The developer of the Syosset Park project presented a design...

The developer of the Syosset Park project presented a design for the mixed-use project at a workshop on March 22, 2018. Credit: Danielle Finkelstein

The developer of Syosset Park is ending its sale agreement with Oyster Bay for property adjacent to the Long Island Expressway, saying the town defaulted by failing to pay fees, according to court filings.

Syosset Park Development LLC said in a letter dated March 21 that it was terminating the agreement to purchase town-owned 150 Miller Place because Oyster Bay didn’t pay deferral and cell tower lease fees that were listed in the agreement. The location is currently used by the town Department of Public Works.

The town hasn’t paid deferral fees for pushing back the closing of the sale that was initiated in 2013. The town also hasn’t paid rent and fees for a cell tower on the property, the letter filed in Nassau Supreme Court reads.

The developer is demanding that the town repay the $30 million it received as a deposit and installment payment on the property sale, plus $680,000 in deferral fees, $592,000 for cell tower lease rent, interest and attorneys’ fees, a complaint filed May 10 reads.

Town spokesman Brian Nevin said that officials would not comment on pending litigation. An attorney for Syosset Park Development LLC could not be reached for comment.

The developer sent four default notices to the town beginning last September before terminating the agreement, the March letter reads.  

“Despite numerous Default Notices, Notices of Claim, a meeting held in your offices on October 22, 2018, telephone calls and an email from Purchaser’s counsel to the Town Attorney’s office, the Seller has failed to pay to Purchaser the Deferral Fee or the Cell Tower Lease fees,” the letter states.

Syosset Park Development, a partnership between Indianapolis-based Simon Property Group and Manhasset-based Castagna Realty Co., intended to transform the property and adjacent land, including the former Cerro Wire site and former town landfill, into a mixed-use development. Plans included 625 townhouses and condominiums, 2 hotels, a 30-acre park, stores, offices and restaurants.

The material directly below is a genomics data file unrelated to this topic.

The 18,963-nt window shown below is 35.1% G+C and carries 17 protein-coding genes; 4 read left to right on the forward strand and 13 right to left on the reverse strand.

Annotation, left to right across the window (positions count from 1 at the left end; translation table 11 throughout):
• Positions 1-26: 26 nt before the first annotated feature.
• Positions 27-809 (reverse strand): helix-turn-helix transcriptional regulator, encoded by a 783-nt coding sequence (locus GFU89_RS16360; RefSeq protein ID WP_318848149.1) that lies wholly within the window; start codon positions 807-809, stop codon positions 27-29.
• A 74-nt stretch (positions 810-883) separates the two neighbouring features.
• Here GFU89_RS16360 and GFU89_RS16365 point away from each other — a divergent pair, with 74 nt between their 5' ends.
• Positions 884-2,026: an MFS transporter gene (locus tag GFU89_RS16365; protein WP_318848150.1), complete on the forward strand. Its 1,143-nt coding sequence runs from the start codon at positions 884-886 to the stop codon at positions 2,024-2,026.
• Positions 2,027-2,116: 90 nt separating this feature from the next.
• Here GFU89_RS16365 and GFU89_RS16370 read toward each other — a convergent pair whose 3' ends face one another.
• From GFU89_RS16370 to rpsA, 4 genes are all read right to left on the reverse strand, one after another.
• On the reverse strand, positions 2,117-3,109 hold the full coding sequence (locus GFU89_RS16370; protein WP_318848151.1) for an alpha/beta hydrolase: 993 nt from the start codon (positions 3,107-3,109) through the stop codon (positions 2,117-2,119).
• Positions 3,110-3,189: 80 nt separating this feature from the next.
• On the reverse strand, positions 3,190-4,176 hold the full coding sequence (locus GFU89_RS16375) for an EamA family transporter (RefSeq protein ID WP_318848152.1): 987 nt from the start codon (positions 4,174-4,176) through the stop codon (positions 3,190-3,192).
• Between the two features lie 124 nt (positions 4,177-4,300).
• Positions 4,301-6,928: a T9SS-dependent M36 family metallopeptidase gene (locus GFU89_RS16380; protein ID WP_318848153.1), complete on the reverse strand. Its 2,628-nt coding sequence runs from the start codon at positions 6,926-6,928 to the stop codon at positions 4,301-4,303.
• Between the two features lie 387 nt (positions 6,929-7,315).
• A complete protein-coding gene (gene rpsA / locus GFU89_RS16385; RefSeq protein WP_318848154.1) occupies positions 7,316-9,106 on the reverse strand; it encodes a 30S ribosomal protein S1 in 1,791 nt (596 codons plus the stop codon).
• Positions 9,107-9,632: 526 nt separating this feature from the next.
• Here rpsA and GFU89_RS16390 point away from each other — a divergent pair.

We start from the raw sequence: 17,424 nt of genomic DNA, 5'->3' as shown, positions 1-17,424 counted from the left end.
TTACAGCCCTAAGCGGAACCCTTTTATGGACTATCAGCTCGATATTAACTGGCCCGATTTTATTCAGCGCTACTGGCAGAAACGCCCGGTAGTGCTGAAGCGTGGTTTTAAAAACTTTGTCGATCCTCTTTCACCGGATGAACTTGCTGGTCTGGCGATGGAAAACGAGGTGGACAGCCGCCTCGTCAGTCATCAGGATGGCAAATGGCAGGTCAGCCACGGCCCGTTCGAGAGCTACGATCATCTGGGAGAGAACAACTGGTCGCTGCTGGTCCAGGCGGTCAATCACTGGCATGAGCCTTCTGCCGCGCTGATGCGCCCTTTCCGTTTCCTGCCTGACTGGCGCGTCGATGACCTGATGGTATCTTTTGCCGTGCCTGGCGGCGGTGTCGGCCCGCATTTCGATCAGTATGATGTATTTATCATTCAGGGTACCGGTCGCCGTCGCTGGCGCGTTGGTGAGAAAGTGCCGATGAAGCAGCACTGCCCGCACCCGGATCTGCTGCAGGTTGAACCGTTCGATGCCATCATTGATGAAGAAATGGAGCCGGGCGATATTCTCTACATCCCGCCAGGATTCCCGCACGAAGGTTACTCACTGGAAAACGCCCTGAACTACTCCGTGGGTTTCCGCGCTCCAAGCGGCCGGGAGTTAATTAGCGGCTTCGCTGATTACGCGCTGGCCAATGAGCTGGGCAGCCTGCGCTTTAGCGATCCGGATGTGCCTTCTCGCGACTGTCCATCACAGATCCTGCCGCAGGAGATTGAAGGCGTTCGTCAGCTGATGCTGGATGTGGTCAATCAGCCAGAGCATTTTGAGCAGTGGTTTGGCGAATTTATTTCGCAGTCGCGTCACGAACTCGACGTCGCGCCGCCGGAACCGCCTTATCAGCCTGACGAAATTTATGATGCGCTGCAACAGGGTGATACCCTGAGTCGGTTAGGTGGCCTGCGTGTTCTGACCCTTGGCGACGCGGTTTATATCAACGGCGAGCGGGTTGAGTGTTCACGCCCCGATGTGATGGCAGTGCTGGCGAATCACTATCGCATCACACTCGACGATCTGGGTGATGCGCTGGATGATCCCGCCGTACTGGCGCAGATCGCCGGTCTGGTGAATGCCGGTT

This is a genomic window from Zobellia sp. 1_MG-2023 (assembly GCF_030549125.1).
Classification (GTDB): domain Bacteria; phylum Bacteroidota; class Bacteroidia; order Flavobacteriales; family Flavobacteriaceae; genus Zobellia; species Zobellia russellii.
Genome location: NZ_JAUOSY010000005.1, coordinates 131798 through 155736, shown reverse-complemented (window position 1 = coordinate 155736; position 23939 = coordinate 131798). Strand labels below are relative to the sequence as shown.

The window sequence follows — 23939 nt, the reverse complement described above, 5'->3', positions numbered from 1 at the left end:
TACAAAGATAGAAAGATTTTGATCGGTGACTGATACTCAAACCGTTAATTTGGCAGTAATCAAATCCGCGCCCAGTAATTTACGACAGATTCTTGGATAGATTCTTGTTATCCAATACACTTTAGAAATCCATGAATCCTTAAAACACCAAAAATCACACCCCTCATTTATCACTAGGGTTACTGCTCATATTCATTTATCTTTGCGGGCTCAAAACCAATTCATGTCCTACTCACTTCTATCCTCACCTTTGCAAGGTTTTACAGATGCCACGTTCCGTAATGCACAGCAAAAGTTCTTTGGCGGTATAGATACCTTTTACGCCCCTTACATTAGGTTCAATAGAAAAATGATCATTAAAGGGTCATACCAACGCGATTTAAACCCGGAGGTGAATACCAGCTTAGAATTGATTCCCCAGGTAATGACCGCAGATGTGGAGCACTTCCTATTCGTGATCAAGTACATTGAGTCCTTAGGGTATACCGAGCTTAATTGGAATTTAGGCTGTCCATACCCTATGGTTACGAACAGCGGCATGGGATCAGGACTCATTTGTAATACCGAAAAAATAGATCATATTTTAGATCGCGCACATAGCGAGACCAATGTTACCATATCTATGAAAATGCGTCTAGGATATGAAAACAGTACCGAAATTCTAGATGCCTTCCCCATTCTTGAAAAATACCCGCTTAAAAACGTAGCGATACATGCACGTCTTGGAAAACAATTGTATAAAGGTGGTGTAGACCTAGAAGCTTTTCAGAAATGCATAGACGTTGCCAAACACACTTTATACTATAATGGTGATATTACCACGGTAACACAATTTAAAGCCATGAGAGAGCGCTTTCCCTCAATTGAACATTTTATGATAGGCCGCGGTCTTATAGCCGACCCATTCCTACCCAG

That plan was met with opposition from residents concerned that the project would overburden the Syosset Central School District and that construction on the former Superfund site could pose an environmental hazard to the surrounding area.

Oyster Bay Deputy Town Supervisor Gregory Carman said last month the town was renegotiating its agreement with the developers. Carman said at the time they were considering removing residential construction from their plans and using the property as it’s currently zoned for warehouses and office buildings.

Carman said at that time the developer hadn’t filed a new application with the town and “have not told us exactly what they want to do” but had signaled they were “looking to pursue an approach that would allow them to develop the property in a timely manner.”

Carman also said in April that the town was trying to reach an agreement with the developers to keep its Public Works complex at 150 Miller Place. When the town sold the Syosset property in 2013, the developer agreed to let the town’s buildings, vehicles and equipment remain on the site for five years with an option to rent for an additional three years. Since September, the town has been renting the facility for $75,000 a month.

Last month, the town board approved purchasing a Bethpage property from Nassau County for $2.1 million as an “insurance policy” should the town need to relocate from 150 Miller Place, Carman said in April. The 2.3-acre site at 915 S. Oyster Bay Rd. would be ideal for servicing the town’s vehicles, he said.  

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